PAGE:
I noticed one thing more, the way I presented above is non coherent since it does not correspond to the average. So I tried to use the closure relationship and it gave that the result of the covariance operator can be either {1,0}, or {-1,0}.

So that studying the operator in fact gives insight to which measurement result it can be (it's in some way more precise than to look at the average).

In fact I noticed a big problem : since the operator is not symmetric, there are left and right eigenproblems. In order to get rid of that, one can symmetrize the operator, leading to

$$C=A\otimes B-\frac{1}{2}(A|\Psi\rangle\langle\Psi|B+B|\Psi\rangle\langle\Psi|A)$$

to consider the simplest case, I chose A=B=diag(1,-1). Letting Psi=(a,b,c,d), I got :

$$C=\left(\begin{array}{cccc}1-a^2& 0 & 0 & ad\\0&-1+b^2&-bc&0\\0 &-bc&-1+c^2&0\\ad&0&0&1-d^2\end{array}\right)$$

THe eigenproblem is $$C|\Psi\rangle=\lambda|\Psi\rangle$$ hence :

1) $$a-a^3+ad^2=\lambda a$$
2) $$-b+b^3-bc^2=\lambda b$$
3) $$-b^2c-c+c^3=\lambda c$$
4) $$a^2d+d-d^3=\lambda d$$

To solve this problem i supposed a,b,c,d non zero (if they are 0 this solve the equation), then it comes

1+4 implies $$\lambda=1$$
2+3 implies $$\lambda=-1$$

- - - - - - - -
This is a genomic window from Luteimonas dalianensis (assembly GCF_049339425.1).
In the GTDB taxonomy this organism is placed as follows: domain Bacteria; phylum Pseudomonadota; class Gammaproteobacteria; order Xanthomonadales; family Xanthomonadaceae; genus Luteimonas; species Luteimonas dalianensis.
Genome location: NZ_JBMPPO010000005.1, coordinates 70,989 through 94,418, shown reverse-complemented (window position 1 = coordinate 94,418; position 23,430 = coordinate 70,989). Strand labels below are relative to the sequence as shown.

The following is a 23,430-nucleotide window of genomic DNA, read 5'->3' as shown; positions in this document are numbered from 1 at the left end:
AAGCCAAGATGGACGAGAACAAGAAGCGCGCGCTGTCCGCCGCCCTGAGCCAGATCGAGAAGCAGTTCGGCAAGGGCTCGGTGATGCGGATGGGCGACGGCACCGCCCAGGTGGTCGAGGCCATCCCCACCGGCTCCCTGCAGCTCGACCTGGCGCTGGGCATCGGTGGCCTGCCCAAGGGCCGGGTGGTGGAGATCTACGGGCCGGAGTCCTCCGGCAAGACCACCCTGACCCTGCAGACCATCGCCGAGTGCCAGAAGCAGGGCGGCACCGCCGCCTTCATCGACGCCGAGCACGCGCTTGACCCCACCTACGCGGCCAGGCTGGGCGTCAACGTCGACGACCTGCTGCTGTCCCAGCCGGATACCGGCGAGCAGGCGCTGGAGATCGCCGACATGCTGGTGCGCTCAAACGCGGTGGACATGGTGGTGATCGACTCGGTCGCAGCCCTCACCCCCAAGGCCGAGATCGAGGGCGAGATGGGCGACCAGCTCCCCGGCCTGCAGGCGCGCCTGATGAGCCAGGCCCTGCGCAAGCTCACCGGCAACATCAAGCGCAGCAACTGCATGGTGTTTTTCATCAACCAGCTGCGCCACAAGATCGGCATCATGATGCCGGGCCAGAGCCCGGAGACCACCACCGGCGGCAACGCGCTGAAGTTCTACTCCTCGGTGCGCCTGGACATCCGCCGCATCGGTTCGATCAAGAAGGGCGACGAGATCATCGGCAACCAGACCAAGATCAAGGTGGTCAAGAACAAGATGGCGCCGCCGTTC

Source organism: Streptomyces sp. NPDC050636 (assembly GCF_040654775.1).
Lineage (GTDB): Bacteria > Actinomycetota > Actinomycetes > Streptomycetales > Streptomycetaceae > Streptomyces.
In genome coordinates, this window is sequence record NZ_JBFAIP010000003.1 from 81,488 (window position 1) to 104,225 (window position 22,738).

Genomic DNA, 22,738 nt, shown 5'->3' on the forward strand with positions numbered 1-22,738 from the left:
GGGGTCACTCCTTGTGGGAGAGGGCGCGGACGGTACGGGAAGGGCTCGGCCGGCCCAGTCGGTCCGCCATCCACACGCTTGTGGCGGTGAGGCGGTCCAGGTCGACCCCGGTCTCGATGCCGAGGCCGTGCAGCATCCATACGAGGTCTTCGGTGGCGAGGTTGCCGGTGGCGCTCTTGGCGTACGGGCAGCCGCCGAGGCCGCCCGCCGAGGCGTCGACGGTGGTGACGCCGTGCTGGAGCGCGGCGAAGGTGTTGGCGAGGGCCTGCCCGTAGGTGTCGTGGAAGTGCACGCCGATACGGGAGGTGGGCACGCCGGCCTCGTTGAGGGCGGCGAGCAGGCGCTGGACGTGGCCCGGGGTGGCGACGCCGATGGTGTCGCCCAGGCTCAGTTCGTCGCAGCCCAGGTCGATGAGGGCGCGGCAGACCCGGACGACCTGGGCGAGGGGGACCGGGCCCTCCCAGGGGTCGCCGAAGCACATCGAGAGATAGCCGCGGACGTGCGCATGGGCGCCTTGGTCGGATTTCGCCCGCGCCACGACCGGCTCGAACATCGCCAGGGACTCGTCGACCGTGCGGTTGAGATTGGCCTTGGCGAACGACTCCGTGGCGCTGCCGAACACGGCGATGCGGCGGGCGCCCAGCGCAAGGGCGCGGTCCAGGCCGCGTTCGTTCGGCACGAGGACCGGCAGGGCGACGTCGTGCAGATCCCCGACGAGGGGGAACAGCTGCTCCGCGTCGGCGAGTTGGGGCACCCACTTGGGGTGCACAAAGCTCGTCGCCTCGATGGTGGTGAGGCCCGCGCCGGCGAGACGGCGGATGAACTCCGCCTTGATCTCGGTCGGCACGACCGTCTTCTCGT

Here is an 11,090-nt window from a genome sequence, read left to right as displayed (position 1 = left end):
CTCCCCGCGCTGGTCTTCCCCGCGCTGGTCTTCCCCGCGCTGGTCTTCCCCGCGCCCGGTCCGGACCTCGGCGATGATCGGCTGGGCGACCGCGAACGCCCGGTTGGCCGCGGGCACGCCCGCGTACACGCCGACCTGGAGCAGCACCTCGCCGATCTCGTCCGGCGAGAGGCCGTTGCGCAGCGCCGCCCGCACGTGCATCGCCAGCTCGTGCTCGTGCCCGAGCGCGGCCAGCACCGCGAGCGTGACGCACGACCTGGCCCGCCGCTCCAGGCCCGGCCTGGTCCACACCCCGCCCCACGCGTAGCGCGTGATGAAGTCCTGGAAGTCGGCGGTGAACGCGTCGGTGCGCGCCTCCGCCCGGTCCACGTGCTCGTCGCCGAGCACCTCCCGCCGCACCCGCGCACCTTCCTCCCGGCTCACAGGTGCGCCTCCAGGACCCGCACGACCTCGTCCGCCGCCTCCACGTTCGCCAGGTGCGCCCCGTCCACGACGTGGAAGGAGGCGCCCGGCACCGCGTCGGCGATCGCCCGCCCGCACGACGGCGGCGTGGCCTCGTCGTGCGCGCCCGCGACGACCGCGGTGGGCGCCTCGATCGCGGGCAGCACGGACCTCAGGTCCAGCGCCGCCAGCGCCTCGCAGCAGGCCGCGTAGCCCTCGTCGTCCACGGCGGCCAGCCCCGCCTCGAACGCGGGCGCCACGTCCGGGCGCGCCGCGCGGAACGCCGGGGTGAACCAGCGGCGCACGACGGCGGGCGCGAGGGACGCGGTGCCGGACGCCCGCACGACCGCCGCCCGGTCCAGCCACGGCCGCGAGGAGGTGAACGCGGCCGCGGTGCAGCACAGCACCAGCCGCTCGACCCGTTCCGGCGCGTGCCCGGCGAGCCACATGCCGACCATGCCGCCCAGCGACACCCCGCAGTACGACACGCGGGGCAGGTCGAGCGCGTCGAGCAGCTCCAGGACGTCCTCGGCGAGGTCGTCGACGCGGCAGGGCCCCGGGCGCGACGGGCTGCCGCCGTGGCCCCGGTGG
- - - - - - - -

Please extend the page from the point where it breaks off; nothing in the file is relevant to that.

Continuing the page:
hence not all a,b,c,d can be 0. If i suppose b=c=0 I get a=d or a=-d
if a=d=0, then b=c or b=-c

Considering equ. 1 and 3 (hence b=d=0) I get

$$1-a^2=\lambda$$ and $$-1+c^2=\lambda$$ leading to $$a^2+c^2=2$$

and $$\lambda=1-a^2\in[-1;1]$$

The same comes out for equ. 2 and 4 (hence a=c=0)

Thus the spectrum is composed of 2 discrete eigenvalues 1 and -1 and a continuous spectrum.

We see however that the eigenvectors are not orthogonal.

Writing the closure relationship : $$\int\sum_{\lambda}|\lambda\rangle\langle\lambda|=\mathbb{1}$$ leads to the fact that the discrete eigenvalues are not considered, because of equation of the form $$p^2+q^2+\underbrace{\langle2cos(\theta)^2\rangle}_{=1}=1$$ where p and q are the component of the eigenvector corresponding to the value -1.

I get then for the average of the C operator in the singlet state :

$$\langle C\rangle=\frac{1}{\pi}\int_0^{2\pi}(1-2cos(\theta)^2)sin(\theta)^2=1/2$$

This is but different than the average computed directly since it simply gives -1.

There is already a sign difference but I don't know if it's a mistake ??

Last edited: Apr 5, 2014
8. Apr 6, 2014

### jk22

Sorry I noticed the mistake : Since the C operator is not linear we cannot exchange with the integration.

So does anyone has an idea if it is possible to calculate the density of probability of the measurement outcomes in this case ?

9. Jul 12, 2014

### jk22

Can we consider those as hidden variables ?

As it can be seen, the continuous spectrum is hidden at zero degree since the probability of getting -1 is 1, if we say the eigenvector for the variable eigenvalue of equ 1 and 3 is parametrized, we can choose it to have zero probability.

So we see the "continuous" spectrum has no influence, but it exists, can we say in some way this is a hidden variable that... does not disturb ?

I'm now trying to seek not at angle 0 but 45 degrees (like in Bell's theorem) in order to see if there are continous spectra that act like an error bar...

10. Aug 11, 2014

### jk22

Erratum : in the seek for the eigenvalues it comes that it cannot depend on a b c d hence there is no "continuous" spectrum